It was clear Tuesday that the new Wake County school board majority had come to the meeting with a definite plan of action in the form of seven resolutions and a policy they added on the spot.
As noted in today's article, members of the new majority acknowledged that they held private meetings ahead of time in order to make a big splash at their first meeting. It looks like their actions complied with the letter but not the spirit of the state Open Public Meetings Law.
"It's a clear violation of the spirit of the law," said Cathy Packer, a media law professor at UNC-Chapel Hill.
Packer said the fact that they weren't officially on the board yet is why it was likely legal for them to meet privately. But she said they could have notified the public that they were meeting so they could atted.
Scott Warren, attorney for the board of commissioners, said he wouldn't have advised new members to meet as a majority before they were sworn in.
The new majority stands behind the legality of its actions because the new members weren't in office at the time they met with new board chairman Ron Margiotta and members of the public. Margiotta declined to say which members of the public met with them to have input in the items that were presented Tuesday.
New board member Chris Malone said they had met ahead of time in order to make sure they were prepared for Tuesday.
"What a terrible message that would send if we were not prepared," Malone said.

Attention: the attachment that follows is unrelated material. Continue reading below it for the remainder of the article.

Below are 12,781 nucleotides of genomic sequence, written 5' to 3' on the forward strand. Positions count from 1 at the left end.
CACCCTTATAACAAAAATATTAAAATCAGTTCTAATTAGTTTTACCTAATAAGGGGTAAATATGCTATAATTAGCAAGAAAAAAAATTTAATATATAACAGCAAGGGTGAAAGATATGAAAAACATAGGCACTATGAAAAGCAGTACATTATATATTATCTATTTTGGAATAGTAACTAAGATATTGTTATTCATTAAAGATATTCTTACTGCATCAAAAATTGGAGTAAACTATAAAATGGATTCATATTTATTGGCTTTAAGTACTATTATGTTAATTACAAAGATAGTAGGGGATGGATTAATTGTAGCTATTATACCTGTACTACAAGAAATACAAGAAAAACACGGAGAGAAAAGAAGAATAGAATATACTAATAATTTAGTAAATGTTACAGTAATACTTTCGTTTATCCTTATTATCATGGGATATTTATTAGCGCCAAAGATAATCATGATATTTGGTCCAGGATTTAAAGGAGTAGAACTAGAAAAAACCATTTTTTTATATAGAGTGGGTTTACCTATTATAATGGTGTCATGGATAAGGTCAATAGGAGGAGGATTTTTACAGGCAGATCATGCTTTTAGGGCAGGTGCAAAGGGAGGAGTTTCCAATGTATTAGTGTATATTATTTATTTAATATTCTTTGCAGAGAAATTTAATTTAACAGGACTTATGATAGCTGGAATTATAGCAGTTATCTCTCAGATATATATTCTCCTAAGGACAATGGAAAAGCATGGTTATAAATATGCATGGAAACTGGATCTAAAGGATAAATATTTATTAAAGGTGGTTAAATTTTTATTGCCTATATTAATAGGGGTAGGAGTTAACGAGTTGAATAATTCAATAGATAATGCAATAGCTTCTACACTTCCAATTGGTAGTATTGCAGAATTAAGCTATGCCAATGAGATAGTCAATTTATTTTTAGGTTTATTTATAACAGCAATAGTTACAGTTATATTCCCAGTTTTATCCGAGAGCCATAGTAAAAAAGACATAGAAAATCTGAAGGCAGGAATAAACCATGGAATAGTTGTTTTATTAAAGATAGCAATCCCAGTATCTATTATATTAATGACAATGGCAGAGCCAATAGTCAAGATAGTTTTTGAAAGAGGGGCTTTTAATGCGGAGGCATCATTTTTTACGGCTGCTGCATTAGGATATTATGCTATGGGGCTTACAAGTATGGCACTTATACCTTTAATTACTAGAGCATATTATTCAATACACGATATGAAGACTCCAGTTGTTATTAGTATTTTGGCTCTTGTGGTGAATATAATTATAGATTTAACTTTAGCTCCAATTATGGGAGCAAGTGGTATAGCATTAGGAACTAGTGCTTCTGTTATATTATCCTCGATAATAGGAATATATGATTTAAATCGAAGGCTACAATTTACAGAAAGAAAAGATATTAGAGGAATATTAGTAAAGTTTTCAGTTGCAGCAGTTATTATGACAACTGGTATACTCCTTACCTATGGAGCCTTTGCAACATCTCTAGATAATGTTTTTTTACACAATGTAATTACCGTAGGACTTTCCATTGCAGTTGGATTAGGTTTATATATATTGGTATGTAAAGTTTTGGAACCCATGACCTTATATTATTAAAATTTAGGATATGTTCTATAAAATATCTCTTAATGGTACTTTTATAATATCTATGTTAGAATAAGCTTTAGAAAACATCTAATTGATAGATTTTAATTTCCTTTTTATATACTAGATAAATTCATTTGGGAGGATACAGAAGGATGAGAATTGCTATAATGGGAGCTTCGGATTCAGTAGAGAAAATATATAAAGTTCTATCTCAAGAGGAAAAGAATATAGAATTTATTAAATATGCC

Margiotta said it wasn't possible to get the resolutions and policies to other members ahead of time. He said even he didn't have copies of all the agenda items before they were discussed as individual new members handled different ones.
Margiotta said the new majority didn't want to wait to handle the eight items because there's a lot of other stuff they want to get to at the next meeting, now scheduled for Dec. 15.
Margiotta said they may revote Dec. 15 on some of the resolutions that were brought up Tuesday. Several of the items were approved with changes suggested by the board minority.
Malone said they wanted to move so aggressively on Tuesday to show the public they're serious about their campaign promises. He noted how some past new board members hadn't followed up on their campaign promises.
In the future though, Margiotta said they'll have the items on the agenda ahead of time.